Name three semi-respected films that are really worth seeing for their first and second acts, but which collapse and sink when their third act kicks in. I could assemble a list but the ’62 Mutiny on the Bounty would be at the top of it. It’s pretty good all through Part One and up to the mutiny in Part Two. But the film turns anemic when Trevor Howard and his allies are put into the long boat, and then it completely dies when Marlon Brando and the mutineers reach Pitcairn Island.
Please name others. There must be hundreds. I would try to think of more but I have to drive out to IKEA again.
Posted on 7.12.11: “Say what you will about the ’62 Bounty — historical inaccuracies and inventions, Marlon Brando‘s affected performance as Fletcher Christian, the weak final act. The fact remains that this viscerally enjoyable, critically-dissed costumer is one of the the most handsome, lavishly-produced and beautifully scored films made during Hollywood’s fabled 70mm era, which lasted from the mid ’50s to the late ’60s.
“Roger Donaldson‘s The Bounty (’84) is probably a better Bounty flick (certainly in terms of presenting the historical facts), but the ’62 version has more oompah swagger. It has a flamboyant ‘look at all the money we’re pissing away’ quality that’s half-overbaked and half-absorbing. It’s pushing a kind of toney, big-studio vulgarity that insists upon your attention.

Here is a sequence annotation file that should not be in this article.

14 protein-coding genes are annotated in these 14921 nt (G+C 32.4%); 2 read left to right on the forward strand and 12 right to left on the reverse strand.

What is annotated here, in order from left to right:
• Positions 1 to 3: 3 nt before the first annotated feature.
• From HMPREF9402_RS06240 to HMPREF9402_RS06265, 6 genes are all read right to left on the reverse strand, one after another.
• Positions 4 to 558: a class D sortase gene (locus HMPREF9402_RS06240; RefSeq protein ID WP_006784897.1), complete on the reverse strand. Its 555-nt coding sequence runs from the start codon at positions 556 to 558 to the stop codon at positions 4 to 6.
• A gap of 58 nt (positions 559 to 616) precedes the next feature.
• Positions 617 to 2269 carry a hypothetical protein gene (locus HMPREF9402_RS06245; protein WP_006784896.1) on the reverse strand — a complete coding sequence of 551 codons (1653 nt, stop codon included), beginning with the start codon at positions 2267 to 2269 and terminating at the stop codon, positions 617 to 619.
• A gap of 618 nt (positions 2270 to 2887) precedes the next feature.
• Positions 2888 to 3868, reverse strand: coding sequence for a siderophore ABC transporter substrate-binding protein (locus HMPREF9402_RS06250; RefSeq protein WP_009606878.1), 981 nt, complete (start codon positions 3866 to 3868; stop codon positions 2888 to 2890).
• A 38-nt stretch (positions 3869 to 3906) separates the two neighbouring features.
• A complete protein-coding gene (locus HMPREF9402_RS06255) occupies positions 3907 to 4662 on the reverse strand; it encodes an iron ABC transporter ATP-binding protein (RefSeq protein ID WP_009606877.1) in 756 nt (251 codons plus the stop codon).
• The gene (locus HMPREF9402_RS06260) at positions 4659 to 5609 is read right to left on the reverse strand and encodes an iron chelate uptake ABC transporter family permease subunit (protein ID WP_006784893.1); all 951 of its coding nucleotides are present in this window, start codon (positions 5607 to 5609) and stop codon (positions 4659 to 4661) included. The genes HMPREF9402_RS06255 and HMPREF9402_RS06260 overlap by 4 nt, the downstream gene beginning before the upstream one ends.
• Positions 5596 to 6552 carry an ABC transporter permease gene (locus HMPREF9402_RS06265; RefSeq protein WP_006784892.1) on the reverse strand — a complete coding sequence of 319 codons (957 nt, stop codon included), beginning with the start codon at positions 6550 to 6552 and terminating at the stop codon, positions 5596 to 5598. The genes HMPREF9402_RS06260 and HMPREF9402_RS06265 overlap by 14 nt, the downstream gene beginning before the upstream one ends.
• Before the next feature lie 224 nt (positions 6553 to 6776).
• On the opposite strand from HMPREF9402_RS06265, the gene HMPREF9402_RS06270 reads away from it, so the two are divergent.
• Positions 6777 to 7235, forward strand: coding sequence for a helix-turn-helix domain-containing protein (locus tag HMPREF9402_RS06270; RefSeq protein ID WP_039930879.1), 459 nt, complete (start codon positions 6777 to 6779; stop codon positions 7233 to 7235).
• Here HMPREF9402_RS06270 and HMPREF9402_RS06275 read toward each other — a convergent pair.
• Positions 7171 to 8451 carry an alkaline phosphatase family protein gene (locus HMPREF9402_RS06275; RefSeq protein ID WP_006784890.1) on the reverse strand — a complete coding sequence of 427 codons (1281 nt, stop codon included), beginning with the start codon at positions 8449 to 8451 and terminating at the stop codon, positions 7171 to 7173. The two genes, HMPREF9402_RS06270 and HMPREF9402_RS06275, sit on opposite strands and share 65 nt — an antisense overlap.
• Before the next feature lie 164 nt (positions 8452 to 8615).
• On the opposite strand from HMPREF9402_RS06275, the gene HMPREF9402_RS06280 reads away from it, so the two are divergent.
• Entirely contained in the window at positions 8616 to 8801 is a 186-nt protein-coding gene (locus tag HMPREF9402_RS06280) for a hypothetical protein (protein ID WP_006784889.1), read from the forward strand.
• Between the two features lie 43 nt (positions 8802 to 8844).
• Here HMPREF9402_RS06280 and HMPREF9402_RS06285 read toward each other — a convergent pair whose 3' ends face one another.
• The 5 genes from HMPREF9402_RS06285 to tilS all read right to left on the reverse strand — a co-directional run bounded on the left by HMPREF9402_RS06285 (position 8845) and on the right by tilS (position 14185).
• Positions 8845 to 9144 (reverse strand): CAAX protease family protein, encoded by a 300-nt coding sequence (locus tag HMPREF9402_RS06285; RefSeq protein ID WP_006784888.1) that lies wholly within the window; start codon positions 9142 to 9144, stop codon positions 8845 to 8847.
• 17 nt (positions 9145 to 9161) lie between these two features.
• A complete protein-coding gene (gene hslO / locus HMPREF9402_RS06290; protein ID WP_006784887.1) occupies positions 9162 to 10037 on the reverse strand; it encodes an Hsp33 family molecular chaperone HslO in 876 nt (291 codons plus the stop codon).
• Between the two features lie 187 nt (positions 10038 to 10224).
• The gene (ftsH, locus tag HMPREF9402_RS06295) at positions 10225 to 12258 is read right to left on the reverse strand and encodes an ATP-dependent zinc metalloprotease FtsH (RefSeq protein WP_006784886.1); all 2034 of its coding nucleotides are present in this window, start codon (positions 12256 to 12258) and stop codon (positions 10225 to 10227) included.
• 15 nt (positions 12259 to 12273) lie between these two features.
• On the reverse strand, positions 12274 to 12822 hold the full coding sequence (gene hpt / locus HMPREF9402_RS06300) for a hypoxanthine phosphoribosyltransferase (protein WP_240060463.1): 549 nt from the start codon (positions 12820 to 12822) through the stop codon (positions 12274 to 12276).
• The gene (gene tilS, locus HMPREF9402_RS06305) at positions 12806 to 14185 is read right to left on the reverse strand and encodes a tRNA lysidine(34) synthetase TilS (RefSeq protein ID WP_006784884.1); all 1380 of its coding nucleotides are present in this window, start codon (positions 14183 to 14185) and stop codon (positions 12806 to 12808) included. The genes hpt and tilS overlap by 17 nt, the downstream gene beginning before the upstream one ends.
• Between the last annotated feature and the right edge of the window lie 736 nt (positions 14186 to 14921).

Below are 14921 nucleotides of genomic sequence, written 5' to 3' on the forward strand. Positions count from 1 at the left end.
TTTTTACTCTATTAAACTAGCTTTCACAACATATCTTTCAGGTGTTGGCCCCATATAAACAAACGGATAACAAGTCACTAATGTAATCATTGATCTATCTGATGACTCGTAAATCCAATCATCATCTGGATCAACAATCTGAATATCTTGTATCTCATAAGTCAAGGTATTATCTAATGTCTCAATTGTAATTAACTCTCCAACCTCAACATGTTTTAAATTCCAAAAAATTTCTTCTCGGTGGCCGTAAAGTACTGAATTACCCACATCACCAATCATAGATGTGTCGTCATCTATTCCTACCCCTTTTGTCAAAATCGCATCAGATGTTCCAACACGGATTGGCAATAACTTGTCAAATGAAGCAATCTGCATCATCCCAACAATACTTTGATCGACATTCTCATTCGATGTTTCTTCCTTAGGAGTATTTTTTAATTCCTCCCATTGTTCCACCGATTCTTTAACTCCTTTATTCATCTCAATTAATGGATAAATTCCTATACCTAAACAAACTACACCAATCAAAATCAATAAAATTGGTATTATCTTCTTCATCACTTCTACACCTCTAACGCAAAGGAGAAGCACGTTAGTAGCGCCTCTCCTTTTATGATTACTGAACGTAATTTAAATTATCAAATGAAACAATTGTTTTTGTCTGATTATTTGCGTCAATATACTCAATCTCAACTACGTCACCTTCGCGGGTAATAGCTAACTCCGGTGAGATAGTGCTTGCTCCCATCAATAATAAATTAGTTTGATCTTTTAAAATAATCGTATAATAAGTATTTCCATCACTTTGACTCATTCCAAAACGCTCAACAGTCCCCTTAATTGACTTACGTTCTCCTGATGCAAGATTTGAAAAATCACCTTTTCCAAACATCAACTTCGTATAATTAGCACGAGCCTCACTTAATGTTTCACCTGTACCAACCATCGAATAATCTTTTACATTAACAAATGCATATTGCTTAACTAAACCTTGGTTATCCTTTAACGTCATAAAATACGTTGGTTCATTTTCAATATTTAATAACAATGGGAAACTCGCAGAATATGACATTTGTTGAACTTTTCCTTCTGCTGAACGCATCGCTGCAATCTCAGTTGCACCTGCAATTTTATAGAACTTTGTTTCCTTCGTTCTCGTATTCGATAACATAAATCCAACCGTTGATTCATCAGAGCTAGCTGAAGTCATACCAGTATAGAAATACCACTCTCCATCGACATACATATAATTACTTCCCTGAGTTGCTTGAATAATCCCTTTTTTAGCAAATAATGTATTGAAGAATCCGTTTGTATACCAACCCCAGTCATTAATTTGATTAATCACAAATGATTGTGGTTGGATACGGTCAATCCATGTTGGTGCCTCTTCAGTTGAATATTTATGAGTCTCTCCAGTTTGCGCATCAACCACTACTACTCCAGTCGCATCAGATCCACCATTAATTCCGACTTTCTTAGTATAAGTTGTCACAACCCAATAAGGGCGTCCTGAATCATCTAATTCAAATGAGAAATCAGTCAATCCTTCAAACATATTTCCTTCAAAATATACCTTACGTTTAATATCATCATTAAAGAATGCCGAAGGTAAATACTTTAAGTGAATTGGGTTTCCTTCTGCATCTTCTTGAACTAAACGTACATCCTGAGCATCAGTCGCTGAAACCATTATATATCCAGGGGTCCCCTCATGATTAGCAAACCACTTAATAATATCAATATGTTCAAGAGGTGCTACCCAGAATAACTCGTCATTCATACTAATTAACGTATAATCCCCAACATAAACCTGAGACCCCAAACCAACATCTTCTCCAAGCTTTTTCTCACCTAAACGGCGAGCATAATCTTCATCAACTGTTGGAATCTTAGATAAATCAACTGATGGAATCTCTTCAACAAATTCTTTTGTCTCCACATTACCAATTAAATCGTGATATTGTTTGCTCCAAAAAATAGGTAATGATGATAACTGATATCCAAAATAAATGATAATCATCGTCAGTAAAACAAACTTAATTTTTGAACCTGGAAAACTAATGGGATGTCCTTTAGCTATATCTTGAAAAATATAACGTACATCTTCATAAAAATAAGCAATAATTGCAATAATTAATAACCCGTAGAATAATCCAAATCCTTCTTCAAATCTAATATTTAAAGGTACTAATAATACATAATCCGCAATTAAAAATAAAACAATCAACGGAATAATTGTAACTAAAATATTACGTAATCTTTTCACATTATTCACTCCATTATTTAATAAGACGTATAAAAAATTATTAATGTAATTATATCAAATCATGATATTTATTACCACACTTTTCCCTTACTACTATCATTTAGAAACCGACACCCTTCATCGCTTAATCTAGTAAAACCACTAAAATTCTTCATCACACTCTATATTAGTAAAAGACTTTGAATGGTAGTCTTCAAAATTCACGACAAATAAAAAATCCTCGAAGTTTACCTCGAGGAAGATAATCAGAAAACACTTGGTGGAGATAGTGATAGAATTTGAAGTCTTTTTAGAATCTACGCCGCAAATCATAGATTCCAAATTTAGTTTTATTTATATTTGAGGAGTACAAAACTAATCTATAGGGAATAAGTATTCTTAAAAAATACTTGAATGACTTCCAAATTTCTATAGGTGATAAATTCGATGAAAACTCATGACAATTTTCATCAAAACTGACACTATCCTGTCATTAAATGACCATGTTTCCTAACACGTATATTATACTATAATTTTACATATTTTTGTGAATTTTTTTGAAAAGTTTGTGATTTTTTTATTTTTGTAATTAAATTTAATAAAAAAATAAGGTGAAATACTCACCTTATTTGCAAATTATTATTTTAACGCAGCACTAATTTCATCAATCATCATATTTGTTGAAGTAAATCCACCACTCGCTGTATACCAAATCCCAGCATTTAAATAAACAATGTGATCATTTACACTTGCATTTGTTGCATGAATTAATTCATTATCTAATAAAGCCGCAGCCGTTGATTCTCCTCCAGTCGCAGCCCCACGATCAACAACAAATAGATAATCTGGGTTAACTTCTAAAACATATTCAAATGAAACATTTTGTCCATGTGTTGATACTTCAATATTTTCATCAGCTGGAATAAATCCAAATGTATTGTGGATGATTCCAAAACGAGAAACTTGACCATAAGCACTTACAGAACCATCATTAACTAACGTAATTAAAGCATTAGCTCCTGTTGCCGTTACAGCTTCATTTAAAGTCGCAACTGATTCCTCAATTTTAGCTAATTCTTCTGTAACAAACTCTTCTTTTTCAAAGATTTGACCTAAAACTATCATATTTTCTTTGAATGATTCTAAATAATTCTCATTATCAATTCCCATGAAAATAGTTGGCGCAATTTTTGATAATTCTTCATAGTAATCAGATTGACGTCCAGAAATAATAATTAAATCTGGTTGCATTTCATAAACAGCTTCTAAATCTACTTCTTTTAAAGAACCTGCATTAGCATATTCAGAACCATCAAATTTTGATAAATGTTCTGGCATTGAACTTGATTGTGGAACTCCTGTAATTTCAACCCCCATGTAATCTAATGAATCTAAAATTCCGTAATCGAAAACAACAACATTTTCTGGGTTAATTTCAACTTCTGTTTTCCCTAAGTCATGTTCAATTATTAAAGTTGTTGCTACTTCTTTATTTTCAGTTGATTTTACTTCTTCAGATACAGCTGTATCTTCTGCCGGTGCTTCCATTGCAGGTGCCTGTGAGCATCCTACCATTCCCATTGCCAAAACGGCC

“And the ’62 Bounty definitely has first-rate dialogue and editing, and three or four scenes that absolutely get the pulse going (leaving Portsmouth, rounding Cape Horn, the mutiny, the burning ship).
“You could argue that this Bounty is only nominally about what happened in 1789 aboard a British cargo ship in the South Seas. And you could also say it’s more about early ’60s Hollywood than anything written by Nordhoff & Hall. It’s mainly a portrait of colliding egos and mentalities — a couple of big-dick producers (Aaron Rosenberg was one), several screenwriters, at least two directors (Lewis Milestone, Carol Reed) and one full-of-himself movie star (Brando) — trying to serve the Bounty tale in ’60, ’61 and ’62, and throwing all kinds of money and time and conflicting ideas at it, and half-failing and half-succeeding.
“Seen in this context, I think it’s a trip.”